Exocrine Pancreatic Insufficiency (EPI) is also known as Chronic Pancreatic Insufficiency. It’s a maldigestion disorder in which the pancreas fails to produce the enzymes needed for a dog’s body to properly process food into nutrients his body can use. The result is that the essential nutrients your dog ingests each day simply run through his digestive tract without being absorbed by his body, meaning that his body is unable to benefit from them.
Dogs with EPI will eat normally but will not gain weight. On the contrary, they will eventually begin to lose weight. However, weight loss may not be the only sign you see, as EPI often comes with diarrhea, gas, and a loose, yellow stool. Still, you will need to schedule a visit with your veterinarian before diagnosing your dog with EPI.
He may have SIBO (Small Intestinal Bacterial Overgrowth) and IMS (Intestinal Malabsorption Syndrome).
SIBO (Small Intestinal Bacterial Overgrowth) is just what it sounds like — too many “bad” (or bowel) bacteria in the small intestine. If your dog has SIBO, the bacteria damage the inside surface of the bowel, affecting its ability to absorb digested food. The result is the same as in IMS.
IMS (Intestinal Malabsorption Syndrome) occurs when a dog’s body is unable to absorb certain fats, sugars, proteins, and vitamins, or it can be an inability to absorb food altogether. The most common cause for IMS is small intestine issues like Celiac disease, Crohn’s disease, or damage from radiation treatments.
Other causes include EPI, AIDS, HIV, chronic liver disease, milk protein intolerances, certain medications, and more. If your dog has IBS (Irritable Bowel Syndrome), chronic diarrhea, bulky stools, or steatorrhea (fatty stools), he may have IMS, and you should take him to his vet immediately for treatment.
She may prescribe a high-calorie diet containing tons of carbs and plenty of proteins and fats, as such a diet will ensure sufficient vital vitamins and minerals. If that doesn’t do the trick, there are other ways to supplement his nutritional absorption levels.
It may even be that he has picked up an intestinal parasite.
The reason intestinal parasites are so dangerous for your dog is that they consume every bit of food your dog takes in, leaving him deficient in vital nutrients. Intestinal parasites can surely be a reason why your dog would be eating plenty but still skinny and losing even more weight. Other symptoms of an intestinal parasite are vomiting, diarrhea, gas, dehydration, and abdominal swelling.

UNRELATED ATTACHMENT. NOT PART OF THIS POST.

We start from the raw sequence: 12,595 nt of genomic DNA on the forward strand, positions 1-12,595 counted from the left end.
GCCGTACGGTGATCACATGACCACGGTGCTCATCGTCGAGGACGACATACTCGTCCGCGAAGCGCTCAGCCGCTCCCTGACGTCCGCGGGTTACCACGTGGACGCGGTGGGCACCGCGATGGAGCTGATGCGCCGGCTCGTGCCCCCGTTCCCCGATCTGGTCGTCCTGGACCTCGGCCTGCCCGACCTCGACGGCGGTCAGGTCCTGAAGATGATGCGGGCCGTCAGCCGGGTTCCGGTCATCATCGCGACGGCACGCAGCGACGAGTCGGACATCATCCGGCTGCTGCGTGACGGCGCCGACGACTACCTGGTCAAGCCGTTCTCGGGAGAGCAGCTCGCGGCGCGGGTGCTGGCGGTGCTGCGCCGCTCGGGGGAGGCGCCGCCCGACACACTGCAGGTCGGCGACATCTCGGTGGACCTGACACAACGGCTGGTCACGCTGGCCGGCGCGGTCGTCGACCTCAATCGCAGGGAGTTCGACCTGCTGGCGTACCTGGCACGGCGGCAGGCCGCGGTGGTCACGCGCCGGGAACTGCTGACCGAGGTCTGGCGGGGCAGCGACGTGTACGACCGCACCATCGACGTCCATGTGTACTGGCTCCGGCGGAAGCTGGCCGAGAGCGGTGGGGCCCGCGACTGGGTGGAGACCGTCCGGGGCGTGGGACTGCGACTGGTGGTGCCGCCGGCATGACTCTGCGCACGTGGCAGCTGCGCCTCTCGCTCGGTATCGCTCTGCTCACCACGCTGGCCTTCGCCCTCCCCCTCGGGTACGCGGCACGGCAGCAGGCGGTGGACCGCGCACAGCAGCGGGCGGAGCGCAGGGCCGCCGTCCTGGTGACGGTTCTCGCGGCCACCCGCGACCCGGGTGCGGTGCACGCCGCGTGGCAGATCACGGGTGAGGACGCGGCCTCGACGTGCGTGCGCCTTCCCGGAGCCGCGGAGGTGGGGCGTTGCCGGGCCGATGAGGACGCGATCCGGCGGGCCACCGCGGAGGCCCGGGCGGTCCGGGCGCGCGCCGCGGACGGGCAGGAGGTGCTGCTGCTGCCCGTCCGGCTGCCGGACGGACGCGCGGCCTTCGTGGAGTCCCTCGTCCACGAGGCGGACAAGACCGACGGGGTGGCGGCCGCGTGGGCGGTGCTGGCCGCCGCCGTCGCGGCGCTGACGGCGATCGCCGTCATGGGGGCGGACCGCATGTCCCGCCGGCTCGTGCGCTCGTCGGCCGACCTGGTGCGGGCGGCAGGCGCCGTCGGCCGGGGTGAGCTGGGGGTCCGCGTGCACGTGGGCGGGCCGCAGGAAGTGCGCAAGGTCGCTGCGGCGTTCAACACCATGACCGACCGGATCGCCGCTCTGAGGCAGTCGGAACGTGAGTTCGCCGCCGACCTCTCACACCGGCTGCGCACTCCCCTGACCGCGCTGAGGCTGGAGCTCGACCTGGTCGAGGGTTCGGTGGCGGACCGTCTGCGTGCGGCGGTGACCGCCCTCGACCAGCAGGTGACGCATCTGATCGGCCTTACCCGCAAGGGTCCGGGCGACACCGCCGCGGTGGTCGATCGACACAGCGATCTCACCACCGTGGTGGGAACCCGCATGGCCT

There are several types of worms, and deworming treatments are not all the same. Almost any deworming treatment will kill heartworms, but not all of them will kill roundworms. The key is to communicate with your veterinarian on a regular basis, as she can advise you on the best treatments and latest research. Never take deworming for granted, as your dog can get, say, roundworms easily from contaminated water.
One of his vital organs could be under attack.
Your dog could be losing weight because one or more of his vital organs is being attacked. When a dog’s vital organs start to fail, it’s not always a fast process. Sometimes, it happens very slowly and many symptoms accompany it, one of which is often weight loss, even though a dog still has a healthy appetite.
Liver disease can also cause your dog to lose weight, and it is quite common in dogs. Most symptoms of liver disease mimic those of other vital organ diseases, and oftentimes, the result is that it goes undiagnosed until it’s too far gone for treatment. Most oft, liver disease is just another symptom of aging, but there are certainly other things that can cause liver disease.
These causes include fatty foods, infections, medications, and certain plants. Aside from weight loss, dogs with liver problems can show signs like diarrhea, vomiting, increased thirst, an unsteady gait, confusion, and jaundice. While older dogs are more apt to get liver disease, any dog can be its victim.
If you suspect your dog may have liver disease, get him in to see a vet immediately, as this is a deadly disease, and he will need care (the sooner, the better). There is good news, though. The liver is quite resilient and can regenerate itself like a champ in most cases with early treatment.
Chronic kidney disease can be hereditary, or it can be a symptom of another illness. It can even be the result of neglected dental disease. It doesn’t usually cause weight loss until a dog is in the advanced stages of the disease. Besides weight loss, some common signs of kidney disease, whether acute or chronic, are excessive urination, increased thirst, pale gums, vomiting, diarrhea, constipation, and depression.
If you think your dog may have kidney disease, it’s vital that you seek the help of a veterinarian immediately. The kidneys can sometimes heal themselves, but it is a more complicated process than with the liver. It happens way less often because there are many more factors involved. Kidney disease is a life-threatening illness, so take it very seriously.
Just as with other vital organ diseases, dogs plagued with heart disease don’t usually begin to lose weight straight away. As a matter of fact, heart disease in people is called the “silent killer”, and it works the same way in dogs. You should be careful not to simply write every symptom your dog displays off to normalcy of aging, as it could cause you to lose your dog.